Emily Is Away Too Seems To Have Taken Steam By Storm
Emily Is Away Too
(Last Updated On: June 16, 2017)

An indie title from Kyle Seeley called Emily Is Away Too is a simulation role-playing game set in a cordoned off section of the digital internet age. It centers around three friends, which includes you, Emily and Evelyn. It’s a multi-choice game where each decision you make opens up a new pathway and a new form of inter-personal discovery.

The game has been slowly gaining more and more traction as more than a thousand user reviews have piled in giving it an overwhelmingly positive score.

Seeley was wise enough to avoid posting up critical feedback from the big boys in the games media industry, and instead settled on some corny and satirically sincere feedback from popular YouTubers. Clearly he’s not interested in displaying the verdicts from the cabal that makes up the old guard of games journalism.

Despite the digitized graphics and somewhat old-school appeal of the chat rooms and design scheme featured in the game, the charm and wit of the characters you interact with through the text space seem to have come alive enough to capture the attention of the Steam gaming audience. I suppose it also helps that the trailer is a pretty nifty little meta-message about putting together something catchy and fun all while keeping it in kayfabe with the game’s world. You can check it out below.

Emily Is Away Too has slowly been climbing up the sales charts since its release at the end of May, and it seems to be gaining some steady momentum due to its non-linear and somewhat engrossing take on the effects and personalities affected by online chat culture and friendship.

It seems like a really dumb idea, but it’s a dumb idea put together really well within the canvas of exploring what makes friendship mean something when there’s no physical interactions taking place, and the breadth of emotions that friendship will take you through when it seems as if it’s ended.

Someone even gave the game a bad rating because of how the game didn’t quite meet their expectations on their third and fourth playthrough where something happened that they didn’t expect to happen and it took them for a swerve.

After putting in 11.5 hours worth of game time, 9WhiteMask wrote…

“All in all, I still took hours to play the game, and done four ending, hoping to have a better review for it! And no.

 

[…] And I ended mad, doing this review because this fourth ending wasn’t satisfying! And now, I’m crying a little because this game isn’t meeting my expectations! And f*** I do love those stupid teenager love stories when it’s well done!”

I don’t know if you could really ask for a better negative review when someone plays through your game four times and ends up being overtly emotional about it due to ending not quite giving them what they expected.

Anyway, the $4.99 title is one of those slice-of-life style role-playing games that seems like the equivalent of a thoroughly Western visual novel. Typically most of the slice-of-life games we get are from Japanese developers or Western developers pretending to imitate Japanese culture. In this case Emily Is Away Too is purely a Western take on internet communication culture, and the relationships that develop (or fall apart) within the space of an online chat room.

You can learn more about the game by visiting the Steam store page.


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About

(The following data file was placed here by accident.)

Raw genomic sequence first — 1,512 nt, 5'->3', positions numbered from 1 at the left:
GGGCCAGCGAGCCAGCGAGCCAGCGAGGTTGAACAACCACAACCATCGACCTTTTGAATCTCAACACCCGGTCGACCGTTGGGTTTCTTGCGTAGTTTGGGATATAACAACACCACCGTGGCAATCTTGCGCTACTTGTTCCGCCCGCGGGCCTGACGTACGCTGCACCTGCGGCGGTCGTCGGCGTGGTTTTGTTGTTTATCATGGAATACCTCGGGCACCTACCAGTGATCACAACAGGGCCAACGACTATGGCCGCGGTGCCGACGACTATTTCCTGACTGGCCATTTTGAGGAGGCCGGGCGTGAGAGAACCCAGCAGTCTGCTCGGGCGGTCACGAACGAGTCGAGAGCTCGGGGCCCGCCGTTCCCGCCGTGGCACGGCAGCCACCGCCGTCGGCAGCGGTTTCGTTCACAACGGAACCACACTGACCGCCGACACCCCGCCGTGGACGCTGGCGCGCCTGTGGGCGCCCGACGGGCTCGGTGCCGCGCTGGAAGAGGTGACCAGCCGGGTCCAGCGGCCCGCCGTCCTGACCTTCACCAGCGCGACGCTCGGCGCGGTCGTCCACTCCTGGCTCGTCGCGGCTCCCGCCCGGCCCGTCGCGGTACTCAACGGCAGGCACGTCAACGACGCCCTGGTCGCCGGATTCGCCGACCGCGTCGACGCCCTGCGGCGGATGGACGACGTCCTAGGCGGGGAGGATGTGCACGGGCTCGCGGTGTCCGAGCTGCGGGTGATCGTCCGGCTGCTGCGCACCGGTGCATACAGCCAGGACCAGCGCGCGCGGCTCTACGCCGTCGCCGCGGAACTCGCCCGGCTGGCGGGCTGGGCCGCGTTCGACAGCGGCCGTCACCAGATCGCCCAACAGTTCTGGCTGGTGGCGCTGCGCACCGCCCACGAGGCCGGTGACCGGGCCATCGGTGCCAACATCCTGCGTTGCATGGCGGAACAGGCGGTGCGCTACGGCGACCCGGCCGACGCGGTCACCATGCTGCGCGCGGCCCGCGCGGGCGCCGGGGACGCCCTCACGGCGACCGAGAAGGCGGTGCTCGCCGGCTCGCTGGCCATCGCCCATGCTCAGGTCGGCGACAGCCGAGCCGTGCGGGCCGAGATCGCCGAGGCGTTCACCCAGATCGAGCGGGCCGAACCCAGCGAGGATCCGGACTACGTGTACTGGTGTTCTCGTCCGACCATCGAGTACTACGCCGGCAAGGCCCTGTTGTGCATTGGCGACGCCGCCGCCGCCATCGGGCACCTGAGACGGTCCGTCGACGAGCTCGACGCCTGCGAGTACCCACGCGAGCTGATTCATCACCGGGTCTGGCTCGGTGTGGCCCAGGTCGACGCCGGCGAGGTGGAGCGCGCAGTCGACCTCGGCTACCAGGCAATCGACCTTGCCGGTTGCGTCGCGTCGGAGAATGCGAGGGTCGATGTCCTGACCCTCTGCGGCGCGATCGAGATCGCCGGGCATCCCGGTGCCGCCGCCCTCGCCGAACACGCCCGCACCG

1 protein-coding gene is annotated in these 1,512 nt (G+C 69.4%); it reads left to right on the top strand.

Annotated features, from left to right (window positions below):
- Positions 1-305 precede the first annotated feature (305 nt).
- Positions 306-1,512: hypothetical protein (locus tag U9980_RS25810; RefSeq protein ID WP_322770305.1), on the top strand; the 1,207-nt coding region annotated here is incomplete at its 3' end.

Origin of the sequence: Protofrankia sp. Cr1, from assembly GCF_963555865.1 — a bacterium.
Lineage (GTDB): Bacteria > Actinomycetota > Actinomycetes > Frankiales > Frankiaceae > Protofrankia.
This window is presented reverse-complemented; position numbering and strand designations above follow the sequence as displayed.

Billy has been rustling Jimmies for years covering video games, technology and digital trends within the electronics entertainment space. The GJP cried and their tears became his milkshake. Need to get in touch? Try the Contact Page.

  • Alistair

    Are we looking here a SJW game or a indie game that look like shite. Because it got all the classic hall marks of being one.

    Life is strange is a good example, if I have known LIS was a SJW game I wouldn’t buy it the opening Moments doesn’t scream SJW until later on.

    And yes walking dead, and telltales games are SJWs games and I enjoy them of the social choices you have to make due the game. And them make you feel quite guilty.

    A ecchi game or all other fan service game and certain AAA Game doesn’t do that it all about just plan old adult fun. Shooting, drooling etc etc without making you feel bad.

    Edit: but that just my one opinion and people would still lap this shit up. and that fine by me I wonder if it the same with them showing me/us the same way if it fine by me for people to play this game, and for them to feel the same way.

    Yeah right, they clearly got a say what I liked or played.

    • Disqusted

      I thought the start of Life is Strange was more SJW than later on. Can’t stand stupid angsty teenage high school bullshit.

      But I do agree that it’s easy to go into Life is Strange without knowing what to expect because the story is so all over the place.

    • I don’t think it’s an SJW game… it’s about a relationship developing between three friends. Most of the reviews of the game don’t say anything about SJWism, but maybe there are some that are in the weeds that capture those points. For the most part it just seems like a slice-of-life social sim.

    • Feli Aslan

      I always wanted to play Life is Strange, but seriously, it screams hipster and SJW so badly that I could never get through it.

      Damn, I miss Emo. Like, at least they had good music and weren’t such a bunch of fascists.

  • EroBotan

    i wish i was one of these lucky dudes, making simple low effort games which everyone likes and become a billionaire …

    • Disqusted

      I think I’d prefer to wish that high-quality/good stuff would be more appreciated and earn the money/rewards it deserves.

      • EroBotan

        true, but easy money once in a while can be nice for this old bones

  • RichardGristle

    The first title was infuriating and amusing.